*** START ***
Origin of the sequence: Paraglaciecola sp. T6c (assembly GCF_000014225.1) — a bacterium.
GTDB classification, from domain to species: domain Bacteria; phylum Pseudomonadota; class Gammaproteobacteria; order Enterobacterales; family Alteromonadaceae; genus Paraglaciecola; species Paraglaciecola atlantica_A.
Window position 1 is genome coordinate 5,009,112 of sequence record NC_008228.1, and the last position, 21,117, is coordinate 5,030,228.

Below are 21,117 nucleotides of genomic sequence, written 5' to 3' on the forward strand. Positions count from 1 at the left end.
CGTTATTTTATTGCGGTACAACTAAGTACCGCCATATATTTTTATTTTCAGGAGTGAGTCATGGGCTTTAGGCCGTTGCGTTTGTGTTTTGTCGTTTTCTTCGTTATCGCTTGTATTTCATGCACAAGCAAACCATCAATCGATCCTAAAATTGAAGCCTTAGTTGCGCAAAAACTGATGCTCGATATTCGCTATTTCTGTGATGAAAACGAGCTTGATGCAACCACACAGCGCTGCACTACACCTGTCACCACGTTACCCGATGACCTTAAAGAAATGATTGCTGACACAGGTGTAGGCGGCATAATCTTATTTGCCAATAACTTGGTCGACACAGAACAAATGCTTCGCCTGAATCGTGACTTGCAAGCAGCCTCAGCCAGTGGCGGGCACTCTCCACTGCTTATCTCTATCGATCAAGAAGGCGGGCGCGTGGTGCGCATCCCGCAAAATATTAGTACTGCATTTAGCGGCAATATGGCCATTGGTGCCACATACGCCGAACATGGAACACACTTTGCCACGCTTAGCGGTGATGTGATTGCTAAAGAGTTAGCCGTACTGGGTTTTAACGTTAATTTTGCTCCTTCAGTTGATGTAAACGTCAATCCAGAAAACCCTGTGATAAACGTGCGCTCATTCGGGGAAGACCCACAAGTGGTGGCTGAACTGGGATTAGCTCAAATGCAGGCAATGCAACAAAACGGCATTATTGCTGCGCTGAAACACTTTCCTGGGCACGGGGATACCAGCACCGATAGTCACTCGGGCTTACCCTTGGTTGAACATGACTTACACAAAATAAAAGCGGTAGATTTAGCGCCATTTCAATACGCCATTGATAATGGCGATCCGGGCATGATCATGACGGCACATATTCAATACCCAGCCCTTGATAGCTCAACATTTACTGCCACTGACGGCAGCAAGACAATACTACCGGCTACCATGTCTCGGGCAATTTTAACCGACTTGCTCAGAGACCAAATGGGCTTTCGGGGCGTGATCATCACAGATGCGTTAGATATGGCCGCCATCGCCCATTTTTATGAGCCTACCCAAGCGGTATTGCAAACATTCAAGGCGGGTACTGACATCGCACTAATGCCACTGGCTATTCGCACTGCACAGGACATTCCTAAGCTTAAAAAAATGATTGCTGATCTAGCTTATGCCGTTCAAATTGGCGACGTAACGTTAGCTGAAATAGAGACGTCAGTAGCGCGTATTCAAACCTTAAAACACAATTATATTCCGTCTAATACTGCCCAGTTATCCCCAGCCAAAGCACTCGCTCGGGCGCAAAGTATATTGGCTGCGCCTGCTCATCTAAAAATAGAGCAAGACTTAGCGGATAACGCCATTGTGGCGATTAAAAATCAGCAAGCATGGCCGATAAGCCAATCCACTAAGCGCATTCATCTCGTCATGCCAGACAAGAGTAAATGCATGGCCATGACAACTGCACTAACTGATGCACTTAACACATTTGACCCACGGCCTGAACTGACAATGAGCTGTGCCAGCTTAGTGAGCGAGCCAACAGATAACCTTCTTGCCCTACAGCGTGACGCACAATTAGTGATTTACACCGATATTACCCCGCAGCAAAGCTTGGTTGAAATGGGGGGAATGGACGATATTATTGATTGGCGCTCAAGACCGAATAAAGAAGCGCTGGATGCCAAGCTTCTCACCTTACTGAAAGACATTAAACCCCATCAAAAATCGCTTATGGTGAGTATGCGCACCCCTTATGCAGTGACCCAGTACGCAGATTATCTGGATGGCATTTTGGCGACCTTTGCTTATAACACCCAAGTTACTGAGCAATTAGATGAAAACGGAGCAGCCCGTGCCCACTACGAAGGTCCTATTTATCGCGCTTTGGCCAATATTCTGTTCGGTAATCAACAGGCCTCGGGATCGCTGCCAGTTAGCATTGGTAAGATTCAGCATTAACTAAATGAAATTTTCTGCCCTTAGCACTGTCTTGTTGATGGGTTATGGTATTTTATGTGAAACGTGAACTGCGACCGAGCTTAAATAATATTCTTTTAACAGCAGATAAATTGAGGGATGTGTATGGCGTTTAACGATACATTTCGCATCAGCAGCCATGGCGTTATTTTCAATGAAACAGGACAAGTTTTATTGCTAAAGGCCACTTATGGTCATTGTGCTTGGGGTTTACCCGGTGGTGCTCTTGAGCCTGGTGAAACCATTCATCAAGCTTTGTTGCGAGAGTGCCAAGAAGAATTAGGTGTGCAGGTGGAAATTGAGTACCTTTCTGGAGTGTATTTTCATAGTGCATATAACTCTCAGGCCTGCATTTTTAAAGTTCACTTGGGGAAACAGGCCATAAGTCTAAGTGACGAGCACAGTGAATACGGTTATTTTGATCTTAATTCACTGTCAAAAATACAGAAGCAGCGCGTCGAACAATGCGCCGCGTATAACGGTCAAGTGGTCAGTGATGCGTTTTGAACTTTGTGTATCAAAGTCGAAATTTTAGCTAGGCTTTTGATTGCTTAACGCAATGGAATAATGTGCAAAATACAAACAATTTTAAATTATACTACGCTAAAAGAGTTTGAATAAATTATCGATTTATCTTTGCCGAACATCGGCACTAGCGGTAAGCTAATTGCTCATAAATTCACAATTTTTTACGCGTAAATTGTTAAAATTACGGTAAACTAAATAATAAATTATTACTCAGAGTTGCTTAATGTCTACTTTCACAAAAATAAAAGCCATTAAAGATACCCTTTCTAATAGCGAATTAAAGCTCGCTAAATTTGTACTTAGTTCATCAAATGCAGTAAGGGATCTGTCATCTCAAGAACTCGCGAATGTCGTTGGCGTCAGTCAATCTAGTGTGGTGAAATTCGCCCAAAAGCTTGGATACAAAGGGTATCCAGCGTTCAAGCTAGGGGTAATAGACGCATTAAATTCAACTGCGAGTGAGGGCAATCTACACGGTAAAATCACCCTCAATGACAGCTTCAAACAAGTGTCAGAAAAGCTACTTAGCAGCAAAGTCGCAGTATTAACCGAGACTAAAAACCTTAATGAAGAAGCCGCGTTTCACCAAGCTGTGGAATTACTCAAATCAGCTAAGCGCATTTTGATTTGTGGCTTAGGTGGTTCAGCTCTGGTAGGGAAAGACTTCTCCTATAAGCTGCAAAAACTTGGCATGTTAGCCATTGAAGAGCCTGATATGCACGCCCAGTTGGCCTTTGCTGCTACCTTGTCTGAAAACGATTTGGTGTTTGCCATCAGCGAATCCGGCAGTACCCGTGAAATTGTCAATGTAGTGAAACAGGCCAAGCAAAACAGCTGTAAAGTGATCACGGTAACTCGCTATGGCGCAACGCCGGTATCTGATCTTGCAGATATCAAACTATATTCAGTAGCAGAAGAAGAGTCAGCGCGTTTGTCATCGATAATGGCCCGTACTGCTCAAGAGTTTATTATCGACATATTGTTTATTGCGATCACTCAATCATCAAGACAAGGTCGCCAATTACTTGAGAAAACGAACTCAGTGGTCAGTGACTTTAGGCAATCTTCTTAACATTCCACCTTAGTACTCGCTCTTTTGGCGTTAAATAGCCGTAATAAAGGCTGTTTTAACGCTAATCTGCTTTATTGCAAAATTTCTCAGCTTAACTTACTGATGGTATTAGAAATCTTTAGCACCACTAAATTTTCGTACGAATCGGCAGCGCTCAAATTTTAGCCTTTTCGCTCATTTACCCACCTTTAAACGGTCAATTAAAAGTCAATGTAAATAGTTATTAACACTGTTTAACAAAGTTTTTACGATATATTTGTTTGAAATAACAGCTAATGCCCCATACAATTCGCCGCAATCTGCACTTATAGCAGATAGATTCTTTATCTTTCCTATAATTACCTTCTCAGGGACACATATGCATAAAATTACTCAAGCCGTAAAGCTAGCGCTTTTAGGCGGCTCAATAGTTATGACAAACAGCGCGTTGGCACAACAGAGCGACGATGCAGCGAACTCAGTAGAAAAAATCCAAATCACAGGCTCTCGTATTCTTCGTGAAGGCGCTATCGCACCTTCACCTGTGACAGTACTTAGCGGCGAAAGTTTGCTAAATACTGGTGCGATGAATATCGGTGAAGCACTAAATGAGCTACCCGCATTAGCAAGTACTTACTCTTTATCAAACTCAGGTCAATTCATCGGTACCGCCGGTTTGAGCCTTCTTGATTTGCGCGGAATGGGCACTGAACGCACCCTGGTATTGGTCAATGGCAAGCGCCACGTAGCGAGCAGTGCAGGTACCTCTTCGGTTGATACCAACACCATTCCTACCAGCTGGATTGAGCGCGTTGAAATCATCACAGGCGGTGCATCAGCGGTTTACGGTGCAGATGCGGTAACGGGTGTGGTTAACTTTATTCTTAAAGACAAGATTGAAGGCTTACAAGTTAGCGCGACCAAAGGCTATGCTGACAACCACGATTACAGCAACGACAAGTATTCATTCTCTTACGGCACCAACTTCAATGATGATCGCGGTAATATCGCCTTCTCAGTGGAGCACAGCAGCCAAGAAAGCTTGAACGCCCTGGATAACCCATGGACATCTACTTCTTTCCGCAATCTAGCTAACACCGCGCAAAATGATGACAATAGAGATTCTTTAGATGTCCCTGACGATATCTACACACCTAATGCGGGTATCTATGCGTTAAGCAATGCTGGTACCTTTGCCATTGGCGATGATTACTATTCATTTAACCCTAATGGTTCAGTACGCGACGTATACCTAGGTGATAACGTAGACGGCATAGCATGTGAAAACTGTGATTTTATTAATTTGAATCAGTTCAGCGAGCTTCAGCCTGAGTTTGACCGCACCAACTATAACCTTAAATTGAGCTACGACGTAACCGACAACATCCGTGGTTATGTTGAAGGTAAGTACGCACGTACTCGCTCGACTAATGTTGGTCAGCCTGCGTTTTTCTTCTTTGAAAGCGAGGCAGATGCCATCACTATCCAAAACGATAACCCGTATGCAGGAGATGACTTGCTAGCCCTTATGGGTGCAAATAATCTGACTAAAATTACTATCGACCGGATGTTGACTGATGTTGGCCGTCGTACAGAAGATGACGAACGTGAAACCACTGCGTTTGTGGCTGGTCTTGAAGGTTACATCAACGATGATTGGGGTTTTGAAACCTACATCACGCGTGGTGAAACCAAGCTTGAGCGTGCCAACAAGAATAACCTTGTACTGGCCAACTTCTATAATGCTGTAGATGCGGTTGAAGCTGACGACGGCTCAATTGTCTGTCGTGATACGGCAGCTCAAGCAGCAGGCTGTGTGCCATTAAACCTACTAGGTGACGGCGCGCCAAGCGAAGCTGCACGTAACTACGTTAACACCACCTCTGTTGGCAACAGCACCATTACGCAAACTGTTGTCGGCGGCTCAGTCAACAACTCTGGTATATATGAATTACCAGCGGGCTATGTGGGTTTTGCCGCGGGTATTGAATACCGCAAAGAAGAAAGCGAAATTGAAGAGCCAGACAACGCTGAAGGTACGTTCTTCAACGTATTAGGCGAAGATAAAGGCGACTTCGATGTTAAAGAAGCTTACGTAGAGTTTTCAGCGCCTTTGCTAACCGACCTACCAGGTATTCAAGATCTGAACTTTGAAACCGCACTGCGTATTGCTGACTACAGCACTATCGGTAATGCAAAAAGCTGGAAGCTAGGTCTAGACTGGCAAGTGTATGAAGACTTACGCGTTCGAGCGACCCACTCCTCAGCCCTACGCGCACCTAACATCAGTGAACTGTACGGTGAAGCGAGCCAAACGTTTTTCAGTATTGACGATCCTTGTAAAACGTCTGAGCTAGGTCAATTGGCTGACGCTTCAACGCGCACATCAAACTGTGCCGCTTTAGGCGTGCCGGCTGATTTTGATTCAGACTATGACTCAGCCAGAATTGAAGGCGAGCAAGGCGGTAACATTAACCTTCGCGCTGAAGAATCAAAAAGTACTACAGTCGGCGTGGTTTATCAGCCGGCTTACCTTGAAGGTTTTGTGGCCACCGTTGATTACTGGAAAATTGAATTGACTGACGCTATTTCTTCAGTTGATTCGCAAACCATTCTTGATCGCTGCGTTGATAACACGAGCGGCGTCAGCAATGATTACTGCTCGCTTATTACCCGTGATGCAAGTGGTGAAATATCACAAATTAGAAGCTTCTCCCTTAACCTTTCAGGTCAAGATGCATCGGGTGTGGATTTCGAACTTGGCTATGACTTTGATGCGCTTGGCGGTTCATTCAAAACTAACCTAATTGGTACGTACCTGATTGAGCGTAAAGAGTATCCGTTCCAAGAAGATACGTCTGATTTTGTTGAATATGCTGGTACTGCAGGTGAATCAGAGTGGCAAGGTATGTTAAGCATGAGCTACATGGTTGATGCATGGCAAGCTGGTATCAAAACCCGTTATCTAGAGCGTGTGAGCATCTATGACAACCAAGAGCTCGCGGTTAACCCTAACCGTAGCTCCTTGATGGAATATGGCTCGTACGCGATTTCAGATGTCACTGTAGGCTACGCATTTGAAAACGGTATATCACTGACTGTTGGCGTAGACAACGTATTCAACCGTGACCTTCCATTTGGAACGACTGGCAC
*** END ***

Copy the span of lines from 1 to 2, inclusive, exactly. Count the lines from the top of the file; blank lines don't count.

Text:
Origin of the sequence: Paraglaciecola sp. T6c (assembly GCF_000014225.1) — a bacterium.
GTDB classification, from domain to species: domain Bacteria; phylum Pseudomonadota; class Gammaproteobacteria; order Enterobacterales; family Alteromonadaceae; genus Paraglaciecola; species Paraglaciecola atlantica_A.